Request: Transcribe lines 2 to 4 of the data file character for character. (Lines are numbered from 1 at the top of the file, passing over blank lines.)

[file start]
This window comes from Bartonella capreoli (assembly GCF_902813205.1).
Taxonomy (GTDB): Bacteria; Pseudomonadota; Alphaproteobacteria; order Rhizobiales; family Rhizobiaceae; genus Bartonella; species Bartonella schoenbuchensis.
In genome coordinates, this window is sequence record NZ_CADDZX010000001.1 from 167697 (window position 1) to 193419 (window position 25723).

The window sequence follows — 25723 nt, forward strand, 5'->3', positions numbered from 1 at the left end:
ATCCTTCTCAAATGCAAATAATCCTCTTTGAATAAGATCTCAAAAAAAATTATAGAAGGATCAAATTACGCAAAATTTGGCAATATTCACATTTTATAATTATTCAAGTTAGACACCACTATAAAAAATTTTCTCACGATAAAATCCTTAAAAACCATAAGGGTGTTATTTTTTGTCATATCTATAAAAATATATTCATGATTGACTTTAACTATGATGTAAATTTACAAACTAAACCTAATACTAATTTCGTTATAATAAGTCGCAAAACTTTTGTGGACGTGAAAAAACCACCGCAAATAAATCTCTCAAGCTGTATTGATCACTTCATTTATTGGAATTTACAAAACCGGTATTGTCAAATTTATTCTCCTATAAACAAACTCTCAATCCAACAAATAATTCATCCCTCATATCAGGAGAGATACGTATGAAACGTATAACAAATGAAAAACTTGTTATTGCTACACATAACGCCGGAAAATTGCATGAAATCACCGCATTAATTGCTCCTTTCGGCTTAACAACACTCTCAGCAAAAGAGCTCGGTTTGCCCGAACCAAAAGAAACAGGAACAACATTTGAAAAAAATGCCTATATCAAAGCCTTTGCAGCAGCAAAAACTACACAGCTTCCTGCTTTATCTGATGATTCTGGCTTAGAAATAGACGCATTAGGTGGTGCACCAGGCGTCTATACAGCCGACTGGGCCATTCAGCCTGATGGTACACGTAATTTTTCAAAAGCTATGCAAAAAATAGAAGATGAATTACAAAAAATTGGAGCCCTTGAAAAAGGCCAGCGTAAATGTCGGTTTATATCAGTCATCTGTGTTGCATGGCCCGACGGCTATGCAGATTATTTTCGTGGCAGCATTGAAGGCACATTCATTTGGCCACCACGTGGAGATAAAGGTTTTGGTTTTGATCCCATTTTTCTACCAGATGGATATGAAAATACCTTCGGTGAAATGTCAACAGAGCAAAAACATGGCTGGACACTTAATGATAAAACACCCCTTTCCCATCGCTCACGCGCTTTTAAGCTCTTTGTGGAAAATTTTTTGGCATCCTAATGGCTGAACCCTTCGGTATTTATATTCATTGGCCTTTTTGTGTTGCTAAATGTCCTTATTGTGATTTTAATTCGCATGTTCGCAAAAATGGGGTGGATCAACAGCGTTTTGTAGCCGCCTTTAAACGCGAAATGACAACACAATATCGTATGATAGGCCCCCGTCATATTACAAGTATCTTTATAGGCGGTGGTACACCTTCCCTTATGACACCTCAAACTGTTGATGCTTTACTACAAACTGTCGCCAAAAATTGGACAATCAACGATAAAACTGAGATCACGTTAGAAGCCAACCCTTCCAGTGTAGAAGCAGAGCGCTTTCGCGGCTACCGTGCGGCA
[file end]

Taxonomy (GTDB): Bacteria; Pseudomonadota; Alphaproteobacteria; order Rhizobiales; family Rhizobiaceae; genus Bartonella; species Bartonella schoenbuchensis.
In genome coordinates, this window is sequence record NZ_CADDZX010000001.1 from 167697 (window position 1) to 193419 (window position 25723).

The window sequence follows — 25723 nt, forward strand, 5'->3', positions numbered from 1 at the left end: